The Ten Network, one of Australia's three commercial channels and which broadcasts shows such as "I'm a Celebrity...", on Thursday warned of grave concerns about its future after posting dire half-year losses.
The station, which has been on air since 1964 but like many media groups in Australia, is being hammered by slumping advertising revenues, posted a net loss in September-February of Aus$232 million (US$174 million).
It is now pinning hopes on increasing Aus$200 million in debt financing guaranteed by three key shareholders -- News Corporation (Frankfurt: A1W048 - news) co-chairman Lachlan Murdoch, businessman Bruce Gordon and Crown Resorts majority owner James Packer.
It is due to expire in December with Ten -- whose top shows include "Big Bash League" cricket, "Australian Survivor" and "I'm a Celebrity... Get Me Out of Here" -- seeking an amended or new borrowing facility of Aus$250 million.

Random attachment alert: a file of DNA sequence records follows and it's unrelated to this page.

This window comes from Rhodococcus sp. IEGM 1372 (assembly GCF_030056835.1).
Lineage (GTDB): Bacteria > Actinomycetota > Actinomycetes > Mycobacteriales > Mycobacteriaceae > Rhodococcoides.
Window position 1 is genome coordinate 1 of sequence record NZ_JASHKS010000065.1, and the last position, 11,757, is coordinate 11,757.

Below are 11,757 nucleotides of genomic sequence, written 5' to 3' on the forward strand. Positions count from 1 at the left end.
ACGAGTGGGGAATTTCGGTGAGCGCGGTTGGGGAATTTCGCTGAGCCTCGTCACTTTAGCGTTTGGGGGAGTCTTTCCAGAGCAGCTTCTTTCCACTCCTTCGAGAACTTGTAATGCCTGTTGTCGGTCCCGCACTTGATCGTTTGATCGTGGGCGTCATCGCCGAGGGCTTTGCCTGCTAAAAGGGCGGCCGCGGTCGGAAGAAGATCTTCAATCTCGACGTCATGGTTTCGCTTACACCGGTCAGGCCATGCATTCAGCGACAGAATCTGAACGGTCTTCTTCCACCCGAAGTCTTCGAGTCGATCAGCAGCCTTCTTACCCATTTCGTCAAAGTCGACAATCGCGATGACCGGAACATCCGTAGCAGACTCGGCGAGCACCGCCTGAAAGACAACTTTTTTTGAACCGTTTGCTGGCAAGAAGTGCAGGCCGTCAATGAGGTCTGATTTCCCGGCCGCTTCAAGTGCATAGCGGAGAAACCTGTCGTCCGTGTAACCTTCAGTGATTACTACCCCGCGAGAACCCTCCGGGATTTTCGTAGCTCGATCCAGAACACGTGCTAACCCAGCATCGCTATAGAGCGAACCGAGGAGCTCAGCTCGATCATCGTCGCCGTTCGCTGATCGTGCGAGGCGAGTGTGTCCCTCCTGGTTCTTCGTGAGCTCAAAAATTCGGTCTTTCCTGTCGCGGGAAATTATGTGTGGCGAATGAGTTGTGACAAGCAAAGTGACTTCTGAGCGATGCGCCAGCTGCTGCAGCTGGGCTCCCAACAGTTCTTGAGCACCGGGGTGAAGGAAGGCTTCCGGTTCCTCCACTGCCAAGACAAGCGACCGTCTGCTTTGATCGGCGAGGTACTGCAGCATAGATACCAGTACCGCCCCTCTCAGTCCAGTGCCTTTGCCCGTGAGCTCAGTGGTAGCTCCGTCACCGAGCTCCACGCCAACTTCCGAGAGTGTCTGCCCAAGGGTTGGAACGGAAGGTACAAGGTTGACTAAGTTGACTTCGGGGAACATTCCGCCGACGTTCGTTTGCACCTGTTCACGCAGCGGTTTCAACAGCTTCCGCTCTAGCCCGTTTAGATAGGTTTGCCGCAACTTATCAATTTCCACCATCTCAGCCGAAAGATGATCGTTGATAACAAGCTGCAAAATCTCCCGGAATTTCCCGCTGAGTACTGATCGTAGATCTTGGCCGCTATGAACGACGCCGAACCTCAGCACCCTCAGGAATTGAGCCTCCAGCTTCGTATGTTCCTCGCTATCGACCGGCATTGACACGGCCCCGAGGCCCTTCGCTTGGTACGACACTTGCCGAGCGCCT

"The Group understands from discussions with shareholder guarantors that it needs to demonstrate the potential for improved future earnings in order for a new facility to be guaranteed," it said in a statement to the Australian stock exchange.
Australia's third-ranked commercial free-to-air broadcaster, behind the Nine and Seven networks, warned that any failure to secure new financing could have serious consequences.
"As a result of the matters disclosed, there is a material uncertainty that may cast significant doubt on the Group's ability to continue as a going concern and, therefore, that it may be unable to realise its assets and discharge its liabilities in the normal course of business."
Management said they had identified cost and revenue initiatives and would renegotiate major programming contracts, while pushing for a reduction in federal government TV licence fees.
Ten's warning spooked investors with its share price down more than 15 percent at 37 cents in afternoon trade, having already slumped dramatically from more than $34 in 2005.